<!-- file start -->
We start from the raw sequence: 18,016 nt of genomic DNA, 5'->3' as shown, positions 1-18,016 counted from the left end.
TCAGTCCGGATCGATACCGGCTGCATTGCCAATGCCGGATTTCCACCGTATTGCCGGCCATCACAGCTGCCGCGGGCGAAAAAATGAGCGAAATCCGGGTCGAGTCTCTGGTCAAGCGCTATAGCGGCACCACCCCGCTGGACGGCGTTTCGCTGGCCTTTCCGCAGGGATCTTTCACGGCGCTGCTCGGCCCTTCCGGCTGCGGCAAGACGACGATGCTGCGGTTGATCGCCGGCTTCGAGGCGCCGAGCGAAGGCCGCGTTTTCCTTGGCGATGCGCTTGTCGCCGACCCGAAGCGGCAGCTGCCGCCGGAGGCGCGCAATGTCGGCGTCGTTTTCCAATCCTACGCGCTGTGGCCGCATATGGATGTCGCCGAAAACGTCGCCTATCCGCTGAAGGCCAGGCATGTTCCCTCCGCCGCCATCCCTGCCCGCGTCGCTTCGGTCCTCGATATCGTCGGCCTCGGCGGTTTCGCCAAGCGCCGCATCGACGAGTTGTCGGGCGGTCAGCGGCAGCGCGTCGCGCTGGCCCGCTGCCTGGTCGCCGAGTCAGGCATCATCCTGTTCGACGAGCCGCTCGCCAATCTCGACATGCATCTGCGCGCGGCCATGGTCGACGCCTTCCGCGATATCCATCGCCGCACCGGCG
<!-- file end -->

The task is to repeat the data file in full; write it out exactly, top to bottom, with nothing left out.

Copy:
We start from the raw sequence: 18,016 nt of genomic DNA, 5'->3' as shown, positions 1-18,016 counted from the left end.
TCAGTCCGGATCGATACCGGCTGCATTGCCAATGCCGGATTTCCACCGTATTGCCGGCCATCACAGCTGCCGCGGGCGAAAAAATGAGCGAAATCCGGGTCGAGTCTCTGGTCAAGCGCTATAGCGGCACCACCCCGCTGGACGGCGTTTCGCTGGCCTTTCCGCAGGGATCTTTCACGGCGCTGCTCGGCCCTTCCGGCTGCGGCAAGACGACGATGCTGCGGTTGATCGCCGGCTTCGAGGCGCCGAGCGAAGGCCGCGTTTTCCTTGGCGATGCGCTTGTCGCCGACCCGAAGCGGCAGCTGCCGCCGGAGGCGCGCAATGTCGGCGTCGTTTTCCAATCCTACGCGCTGTGGCCGCATATGGATGTCGCCGAAAACGTCGCCTATCCGCTGAAGGCCAGGCATGTTCCCTCCGCCGCCATCCCTGCCCGCGTCGCTTCGGTCCTCGATATCGTCGGCCTCGGCGGTTTCGCCAAGCGCCGCATCGACGAGTTGTCGGGCGGTCAGCGGCAGCGCGTCGCGCTGGCCCGCTGCCTGGTCGCCGAGTCAGGCATCATCCTGTTCGACGAGCCGCTCGCCAATCTCGACATGCATCTGCGCGCGGCCATGGTCGACGCCTTCCGCGATATCCATCGCCGCACCGGCG